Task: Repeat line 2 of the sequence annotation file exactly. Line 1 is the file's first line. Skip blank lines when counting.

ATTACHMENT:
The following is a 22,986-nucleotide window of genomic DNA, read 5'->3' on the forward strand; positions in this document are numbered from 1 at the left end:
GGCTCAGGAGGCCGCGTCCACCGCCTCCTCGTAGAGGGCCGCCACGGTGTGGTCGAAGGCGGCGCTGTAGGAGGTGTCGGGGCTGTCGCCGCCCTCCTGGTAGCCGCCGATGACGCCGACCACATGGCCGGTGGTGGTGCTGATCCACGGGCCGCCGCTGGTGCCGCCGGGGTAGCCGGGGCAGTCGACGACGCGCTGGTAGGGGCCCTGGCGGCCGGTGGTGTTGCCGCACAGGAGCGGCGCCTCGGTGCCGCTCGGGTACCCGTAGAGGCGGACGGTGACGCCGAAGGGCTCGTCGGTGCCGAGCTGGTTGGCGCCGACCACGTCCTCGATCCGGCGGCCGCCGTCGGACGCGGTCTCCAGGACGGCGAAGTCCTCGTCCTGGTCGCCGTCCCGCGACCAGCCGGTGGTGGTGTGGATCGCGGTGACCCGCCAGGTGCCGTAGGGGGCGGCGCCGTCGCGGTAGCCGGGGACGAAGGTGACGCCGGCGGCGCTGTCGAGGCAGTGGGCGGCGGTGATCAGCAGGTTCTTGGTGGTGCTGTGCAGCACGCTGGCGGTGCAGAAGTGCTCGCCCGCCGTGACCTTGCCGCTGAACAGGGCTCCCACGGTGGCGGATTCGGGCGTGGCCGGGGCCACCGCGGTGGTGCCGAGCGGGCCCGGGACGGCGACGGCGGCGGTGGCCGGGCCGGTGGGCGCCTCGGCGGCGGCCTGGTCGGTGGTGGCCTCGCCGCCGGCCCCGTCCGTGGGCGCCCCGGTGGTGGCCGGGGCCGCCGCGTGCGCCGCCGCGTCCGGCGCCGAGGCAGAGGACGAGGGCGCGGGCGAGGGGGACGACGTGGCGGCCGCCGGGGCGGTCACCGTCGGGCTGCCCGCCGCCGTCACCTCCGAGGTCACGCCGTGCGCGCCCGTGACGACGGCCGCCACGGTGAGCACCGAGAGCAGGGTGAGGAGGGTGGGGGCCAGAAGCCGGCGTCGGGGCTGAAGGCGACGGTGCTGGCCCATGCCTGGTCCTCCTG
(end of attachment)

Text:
GGCTCAGGAGGCCGCGTCCACCGCCTCCTCGTAGAGGGCCGCCACGGTGTGGTCGAAGGCGGCGCTGTAGGAGGTGTCGGGGCTGTCGCCGCCCTCCTGGTAGCCGCCGATGACGCCGACCACATGGCCGGTGGTGGTGCTGATCCACGGGCCGCCGCTGGTGCCGCCGGGGTAGCCGGGGCAGTCGACGACGCGCTGGTAGGGGCCCTGGCGGCCGGTGGTGTTGCCGCACAGGAGCGGCGCCTCGGTGCCGCTCGGGTACCCGTAGAGGCGGACGGTGACGCCGAAGGGCTCGTCGGTGCCGAGCTGGTTGGCGCCGACCACGTCCTCGATCCGGCGGCCGCCGTCGGACGCGGTCTCCAGGACGGCGAAGTCCTCGTCCTGGTCGCCGTCCCGCGACCAGCCGGTGGTGGTGTGGATCGCGGTGACCCGCCAGGTGCCGTAGGGGGCGGCGCCGTCGCGGTAGCCGGGGACGAAGGTGACGCCGGCGGCGCTGTCGAGGCAGTGGGCGGCGGTGATCAGCAGGTTCTTGGTGGTGCTGTGCAGCACGCTGGCGGTGCAGAAGTGCTCGCCCGCCGTGACCTTGCCGCTGAACAGGGCTCCCACGGTGGCGGATTCGGGCGTGGCCGGGGCCACCGCGGTGGTGCCGAGCGGGCCCGGGACGGCGACGGCGGCGGTGGCCGGGCCGGTGGGCGCCTCGGCGGCGGCCTGGTCGGTGGTGGCCTCGCCGCCGGCCCCGTCCGTGGGCGCCCCGGTGGTGGCCGGGGCCGCCGCGTGCGCCGCCGCGTCCGGCGCCGAGGCAGAGGACGAGGGCGCGGGCGAGGGGGACGACGTGGCGGCCGCCGGGGCGGTCACCGTCGGGCTGCCCGCCGCCGTCACCTCCGAGGTCACGCCGTGCGCGCCCGTGACGACGGCCGCCACGGTGAGCACCGAGAGCAGGGTGAGGAGGGTGGGGGCCAGAAGCCGGCGTCGGGGCTGAAGGCGACGGTGCTGGCCCATGCCTGGTCCTCCTG